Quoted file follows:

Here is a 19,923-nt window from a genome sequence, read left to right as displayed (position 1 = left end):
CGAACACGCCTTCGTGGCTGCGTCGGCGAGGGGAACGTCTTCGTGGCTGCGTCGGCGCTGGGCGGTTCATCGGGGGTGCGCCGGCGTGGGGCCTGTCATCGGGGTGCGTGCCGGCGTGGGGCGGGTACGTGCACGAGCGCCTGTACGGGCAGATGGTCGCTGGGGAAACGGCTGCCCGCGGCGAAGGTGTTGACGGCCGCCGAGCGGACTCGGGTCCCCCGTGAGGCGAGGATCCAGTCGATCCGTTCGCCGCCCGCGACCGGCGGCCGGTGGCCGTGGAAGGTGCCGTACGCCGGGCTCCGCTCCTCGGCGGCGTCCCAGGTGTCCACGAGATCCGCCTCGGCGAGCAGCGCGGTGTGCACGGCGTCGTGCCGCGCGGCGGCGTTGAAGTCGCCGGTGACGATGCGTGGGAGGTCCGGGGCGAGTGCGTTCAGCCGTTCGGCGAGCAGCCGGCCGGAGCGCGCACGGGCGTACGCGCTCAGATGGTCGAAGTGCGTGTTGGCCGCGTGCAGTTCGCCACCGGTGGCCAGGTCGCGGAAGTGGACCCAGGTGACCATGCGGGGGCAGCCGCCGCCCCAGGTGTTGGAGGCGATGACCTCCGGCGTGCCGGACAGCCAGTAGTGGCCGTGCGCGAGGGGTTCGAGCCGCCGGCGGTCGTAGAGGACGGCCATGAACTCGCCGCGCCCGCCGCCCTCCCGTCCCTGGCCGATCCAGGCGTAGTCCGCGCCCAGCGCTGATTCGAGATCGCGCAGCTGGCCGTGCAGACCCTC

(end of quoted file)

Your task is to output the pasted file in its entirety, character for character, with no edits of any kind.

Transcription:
Here is a 19,923-nt window from a genome sequence, read left to right as displayed (position 1 = left end):
CGAACACGCCTTCGTGGCTGCGTCGGCGAGGGGAACGTCTTCGTGGCTGCGTCGGCGCTGGGCGGTTCATCGGGGGTGCGCCGGCGTGGGGCCTGTCATCGGGGTGCGTGCCGGCGTGGGGCGGGTACGTGCACGAGCGCCTGTACGGGCAGATGGTCGCTGGGGAAACGGCTGCCCGCGGCGAAGGTGTTGACGGCCGCCGAGCGGACTCGGGTCCCCCGTGAGGCGAGGATCCAGTCGATCCGTTCGCCGCCCGCGACCGGCGGCCGGTGGCCGTGGAAGGTGCCGTACGCCGGGCTCCGCTCCTCGGCGGCGTCCCAGGTGTCCACGAGATCCGCCTCGGCGAGCAGCGCGGTGTGCACGGCGTCGTGCCGCGCGGCGGCGTTGAAGTCGCCGGTGACGATGCGTGGGAGGTCCGGGGCGAGTGCGTTCAGCCGTTCGGCGAGCAGCCGGCCGGAGCGCGCACGGGCGTACGCGCTCAGATGGTCGAAGTGCGTGTTGGCCGCGTGCAGTTCGCCACCGGTGGCCAGGTCGCGGAAGTGGACCCAGGTGACCATGCGGGGGCAGCCGCCGCCCCAGGTGTTGGAGGCGATGACCTCCGGCGTGCCGGACAGCCAGTAGTGGCCGTGCGCGAGGGGTTCGAGCCGCCGGCGGTCGTAGAGGACGGCCATGAACTCGCCGCGCCCGCCGCCCTCCCGTCCCTGGCCGATCCAGGCGTAGTCCGCGCCCAGCGCTGATTCGAGATCGCGCAGCTGGCCGTGCAGACCCTC